- Because country-style pork ribs have a lot of marbling (fat) they lend themselves very well to all kinds of cooking methods. Country-style pork ribs also make great kabobs!
Are all country style ribs boneless?
- Nearly all country style ribs are boneless ribs, but check the labeling to be sure. If there is a bone involved, it’s typically not very big and will add more flavor to the ribs. Once the ribs are fork-tender, the meat will fall right off the bone!
Will there be a lot of fat on the baking sheet after I cook the ribs?
- Yes, as a matter of fact there will be….no doubt about it. All that good marbling of the meat is rendered into fat when you bake the ribs low and slow. Don’t freak out!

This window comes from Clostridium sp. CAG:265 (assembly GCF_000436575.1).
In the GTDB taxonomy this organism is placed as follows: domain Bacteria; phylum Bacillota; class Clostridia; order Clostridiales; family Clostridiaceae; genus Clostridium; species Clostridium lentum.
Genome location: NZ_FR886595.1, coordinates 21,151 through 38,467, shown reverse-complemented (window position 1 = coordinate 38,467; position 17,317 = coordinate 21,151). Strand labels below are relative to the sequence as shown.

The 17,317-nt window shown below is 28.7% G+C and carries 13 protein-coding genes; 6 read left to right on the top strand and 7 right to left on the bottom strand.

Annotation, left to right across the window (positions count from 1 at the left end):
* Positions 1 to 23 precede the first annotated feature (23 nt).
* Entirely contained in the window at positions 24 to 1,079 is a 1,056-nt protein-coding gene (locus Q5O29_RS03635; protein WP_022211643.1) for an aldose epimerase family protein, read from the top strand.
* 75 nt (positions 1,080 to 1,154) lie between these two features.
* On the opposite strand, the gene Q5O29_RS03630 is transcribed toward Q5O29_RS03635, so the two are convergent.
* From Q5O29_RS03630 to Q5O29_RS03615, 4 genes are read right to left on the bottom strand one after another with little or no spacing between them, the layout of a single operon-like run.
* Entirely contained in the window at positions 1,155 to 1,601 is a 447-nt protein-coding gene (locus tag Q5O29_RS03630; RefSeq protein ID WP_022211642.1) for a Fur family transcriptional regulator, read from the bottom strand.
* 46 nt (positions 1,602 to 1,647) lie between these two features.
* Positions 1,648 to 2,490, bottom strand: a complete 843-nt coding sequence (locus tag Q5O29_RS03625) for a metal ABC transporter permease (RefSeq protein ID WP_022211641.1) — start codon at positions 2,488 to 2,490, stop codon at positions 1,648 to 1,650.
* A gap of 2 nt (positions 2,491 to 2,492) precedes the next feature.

Use your tongs to remove the fork-tender country-style ribs from the fats they are sitting in and place them onto a clean foil-lined baking sheet because this is where another part of the MAGIC is going to happen – the STICKY RIBS get REAL.
- Slather the ribs with your sauce, then return the ribs to the oven, uncovered, at the same low temperature, letting them cook another 30 minutes or so. You’re about to experience TRUE HEAVEN.
Why is using heavy-duty aluminum foil a good idea when making country-style ribs?
- EASY CLEAN UP. Because there’s a lot of fat that’s rendered when you bake country-style pork ribs, you can end up with some pretty big pools of grease and that can be super messy.
I like to pour that rendered fat (the grease) into a big jar that I keep for my dogs and then I add a small amount at a time to their dry dog food. They go crazy for it!